Imagine a local business where employees are compensated by age, gender, attractiveness and with some extra dollars if they flirt with customers. It would end up before the human rights commission and lead the local newscasts.
Yet this is how tipping works. It’s a deeply embedded custom and an unquestioned part of everyday life. But as the average tip percentage goes up in Canadian restaurants, tipping is coming under more scrutiny.
When the COVID-19 pandemic began, there was a belief that the crisis would be such a shock to the status quo of the hospitality industry that tipping as a custom might collapse. As we’ve seen, the opposite has occurred.
There are two frequently given defences for tipping, neither of which hold up under close scrutiny.
Rewarding good servers?
Tipping rewards good service, right? This belief presumes that the server receives the tip. But in most provinces, management often requires servers to share tips with kitchen staff, and sometimes with management itself.
Furthermore, Canadian provinces and territories permit tip-sharing among servers. Your individual hard-working server may not have any appreciable benefit from your generous tip.
In the United States, where research on tipping has been more extensive, it’s been found that there is no meaningful connection between the amount of the tip and the quality of service.
Lending a helping hand?
The other common defence of tipping is that these poorly paid employees need some extra help. Yet we’re not selective about which poorly paid employees we tip.
We don’t tip retail workers or maintenance workers, who are also usually working for minimum wage. Each culture has different customs about which occupations get tipped, and it’s hard to find any consistent rationale.
In the United States, Prohibition in the 1920s and early 1930s was an existential shock to the restaurant industry. When alcohol sales became illegal, restaurateurs welcomed tipping because it eased some of the financial pressure for employers. As a result, Prohibition caused tipping to become routine in the U.S. and the custom eventually spread to Canada.
The pandemic’s impact on tipping
The latest existential threat to the industry, the COVID-19 pandemic, likewise has made tipping even more deeply entrenched.
Some Canadian and American restaurants have experimented with abolishing tipping, and the record has been mixed. Servers like tipping because they feel they can control their income, and customers like tipping because it gives the illusion of power over the servers.
Some restaurants abolished tipping, but reinstated it due to pressure from servers and customers. Those few establishments that have succeeded with a no-tip model tend to be high-end, fine dining establishments where the clientele is insensitive to price.
A variation of the no-tipping concept is service charges for customers instead of a tip. But where service charges are in place, the money doesn’t always go to the servers. In many instances, the restaurant manager simply keeps some or all of the service charge, so it’s merely a sneaky way of increasing menu prices.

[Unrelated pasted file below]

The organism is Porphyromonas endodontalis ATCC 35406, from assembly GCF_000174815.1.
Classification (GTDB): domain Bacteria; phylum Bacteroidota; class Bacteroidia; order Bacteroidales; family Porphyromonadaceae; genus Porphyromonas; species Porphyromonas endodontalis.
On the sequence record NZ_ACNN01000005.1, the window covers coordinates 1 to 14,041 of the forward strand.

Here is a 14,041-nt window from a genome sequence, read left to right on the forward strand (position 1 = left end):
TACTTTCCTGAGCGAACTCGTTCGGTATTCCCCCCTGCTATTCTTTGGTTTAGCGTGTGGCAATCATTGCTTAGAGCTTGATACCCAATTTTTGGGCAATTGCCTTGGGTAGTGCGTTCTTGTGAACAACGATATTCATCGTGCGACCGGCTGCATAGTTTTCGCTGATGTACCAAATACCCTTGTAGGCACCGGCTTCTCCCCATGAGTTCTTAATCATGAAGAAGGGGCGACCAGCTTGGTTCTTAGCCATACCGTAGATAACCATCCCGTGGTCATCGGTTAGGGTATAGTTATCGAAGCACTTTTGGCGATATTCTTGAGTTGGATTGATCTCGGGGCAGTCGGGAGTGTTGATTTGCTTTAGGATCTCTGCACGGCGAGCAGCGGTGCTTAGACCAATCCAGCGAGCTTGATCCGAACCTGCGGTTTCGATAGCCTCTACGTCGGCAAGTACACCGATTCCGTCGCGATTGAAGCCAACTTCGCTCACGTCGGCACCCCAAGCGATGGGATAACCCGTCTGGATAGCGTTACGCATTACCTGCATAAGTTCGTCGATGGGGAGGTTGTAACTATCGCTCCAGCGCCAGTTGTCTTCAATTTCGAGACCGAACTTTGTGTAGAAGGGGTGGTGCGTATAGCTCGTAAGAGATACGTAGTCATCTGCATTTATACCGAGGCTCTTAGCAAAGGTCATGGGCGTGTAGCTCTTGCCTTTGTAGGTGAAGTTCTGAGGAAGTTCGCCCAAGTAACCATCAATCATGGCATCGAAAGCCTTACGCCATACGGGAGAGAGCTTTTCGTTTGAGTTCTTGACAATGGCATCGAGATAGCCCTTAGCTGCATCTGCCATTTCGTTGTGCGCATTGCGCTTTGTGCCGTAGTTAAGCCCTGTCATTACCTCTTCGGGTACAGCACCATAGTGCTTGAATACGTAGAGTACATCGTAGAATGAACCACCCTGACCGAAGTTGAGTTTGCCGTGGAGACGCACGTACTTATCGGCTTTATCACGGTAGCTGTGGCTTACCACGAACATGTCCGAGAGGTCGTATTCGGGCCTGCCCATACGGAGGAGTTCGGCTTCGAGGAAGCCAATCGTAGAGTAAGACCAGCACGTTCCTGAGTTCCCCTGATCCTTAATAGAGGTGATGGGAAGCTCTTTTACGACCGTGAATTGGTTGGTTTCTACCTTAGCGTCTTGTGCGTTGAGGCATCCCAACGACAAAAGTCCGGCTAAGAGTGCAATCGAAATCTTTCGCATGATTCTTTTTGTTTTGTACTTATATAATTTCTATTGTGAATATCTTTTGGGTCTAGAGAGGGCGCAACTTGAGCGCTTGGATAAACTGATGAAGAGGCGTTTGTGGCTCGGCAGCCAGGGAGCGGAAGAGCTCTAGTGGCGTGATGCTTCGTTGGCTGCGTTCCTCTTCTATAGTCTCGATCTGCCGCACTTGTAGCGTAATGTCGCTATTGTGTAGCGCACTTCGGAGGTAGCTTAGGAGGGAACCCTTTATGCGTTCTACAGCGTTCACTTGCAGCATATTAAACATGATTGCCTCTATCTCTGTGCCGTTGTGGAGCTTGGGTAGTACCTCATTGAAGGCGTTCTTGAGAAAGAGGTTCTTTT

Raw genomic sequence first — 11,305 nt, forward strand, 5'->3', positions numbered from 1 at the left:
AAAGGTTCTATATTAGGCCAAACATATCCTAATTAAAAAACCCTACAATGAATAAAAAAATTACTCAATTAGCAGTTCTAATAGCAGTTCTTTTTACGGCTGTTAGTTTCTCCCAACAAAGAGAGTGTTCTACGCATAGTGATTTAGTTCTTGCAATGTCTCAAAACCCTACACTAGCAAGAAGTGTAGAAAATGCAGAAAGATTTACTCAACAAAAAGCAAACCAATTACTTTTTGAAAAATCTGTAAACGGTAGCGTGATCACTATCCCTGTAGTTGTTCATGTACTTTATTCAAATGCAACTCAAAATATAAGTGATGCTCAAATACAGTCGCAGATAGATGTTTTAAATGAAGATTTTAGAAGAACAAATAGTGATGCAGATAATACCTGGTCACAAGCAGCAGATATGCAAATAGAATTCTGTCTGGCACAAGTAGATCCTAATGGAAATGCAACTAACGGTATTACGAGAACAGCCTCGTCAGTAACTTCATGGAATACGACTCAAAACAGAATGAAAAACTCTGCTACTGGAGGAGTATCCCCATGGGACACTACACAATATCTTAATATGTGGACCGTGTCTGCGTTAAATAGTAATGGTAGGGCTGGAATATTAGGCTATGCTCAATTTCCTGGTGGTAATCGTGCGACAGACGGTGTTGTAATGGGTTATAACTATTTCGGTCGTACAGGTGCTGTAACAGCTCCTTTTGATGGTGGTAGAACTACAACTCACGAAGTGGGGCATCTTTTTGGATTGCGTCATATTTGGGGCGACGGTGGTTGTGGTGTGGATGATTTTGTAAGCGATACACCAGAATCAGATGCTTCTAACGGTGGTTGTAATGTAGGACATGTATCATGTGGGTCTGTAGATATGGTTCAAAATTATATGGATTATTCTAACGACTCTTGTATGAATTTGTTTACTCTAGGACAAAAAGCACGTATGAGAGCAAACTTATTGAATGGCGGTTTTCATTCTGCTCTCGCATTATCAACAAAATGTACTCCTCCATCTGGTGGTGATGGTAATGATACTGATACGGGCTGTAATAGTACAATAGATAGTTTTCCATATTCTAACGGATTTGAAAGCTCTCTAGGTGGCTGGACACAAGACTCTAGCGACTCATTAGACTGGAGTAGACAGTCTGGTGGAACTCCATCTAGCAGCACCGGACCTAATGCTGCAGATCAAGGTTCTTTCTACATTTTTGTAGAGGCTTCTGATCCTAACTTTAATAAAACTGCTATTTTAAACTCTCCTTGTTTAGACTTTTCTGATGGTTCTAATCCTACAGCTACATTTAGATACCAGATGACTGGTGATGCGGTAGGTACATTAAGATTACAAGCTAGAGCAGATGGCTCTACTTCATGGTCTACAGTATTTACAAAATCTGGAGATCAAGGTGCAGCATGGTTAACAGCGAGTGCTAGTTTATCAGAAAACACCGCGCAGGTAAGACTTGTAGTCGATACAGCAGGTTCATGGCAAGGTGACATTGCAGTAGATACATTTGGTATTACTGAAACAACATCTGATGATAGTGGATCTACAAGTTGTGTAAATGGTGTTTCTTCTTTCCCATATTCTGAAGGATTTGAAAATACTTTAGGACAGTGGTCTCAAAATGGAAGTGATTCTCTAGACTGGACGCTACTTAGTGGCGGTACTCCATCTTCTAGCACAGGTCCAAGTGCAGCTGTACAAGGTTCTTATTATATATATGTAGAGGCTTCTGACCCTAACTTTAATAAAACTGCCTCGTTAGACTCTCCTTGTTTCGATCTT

Is paying fair wages up to the customer?
In a rational world, servers’ compensation would not come via tips. In nearly all occupations, it’s the employer’s obligation to pay a reasonable wage, not the customer’s duty to bring compensation up to a fair level.
Yet abolishing tipping is hopelessly idealistic. A more modest and realistic tack is to revisit provincial laws on what actually happens to the tip money after the customer leaves.
The sharing of tips with non-tipped employees is known as “tipping out.” In most provinces, tipping out is such a long-running custom that it’s rarely questioned. After all, who can begrudge a few dollars going to the under-appreciated kitchen staff, who don’t get tipped?
The opposing perspective is that paying the kitchen staff is management’s responsibility. In short, it should not fall on the shoulders of the tipped employees to ensure that other employees are fairly paid.
As well, the “tipping out” percentage is increasing, as servers are required to share an ever-growing proportion of their tips with kitchen workers. This further dilutes the notion that a tip is the customer’s reward to a specific server.
Provinces handle tipping differently
Québec, along with Newfoundland and Labrador, forbid tipping out. Other provinces might consider following suit.
Even more objectionable is the practice of “house tipping,” where management takes a share of the tips, often sugar-coated with language about everyone being part of the team.
Legal protections for servers vary by province. Broadly speaking, Québec gives restaurant servers the highest level of protection where tips are concerned, while Alberta, Saskatchewan, Manitoba and the three northern territories give restaurant owners almost unlimited leeway in how tips are handled.
Restaurateurs would, understandably, fight any reforms that restrict their handling of tips, because kitchen workers would expect employers to make up the lost income if “tipping out” was abolished.
Despite industry opposition, this would be a small step in softening the dysfunctional but deeply ingrained tradition of tipping. The notion of actually abolishing tipping is a dream for another day.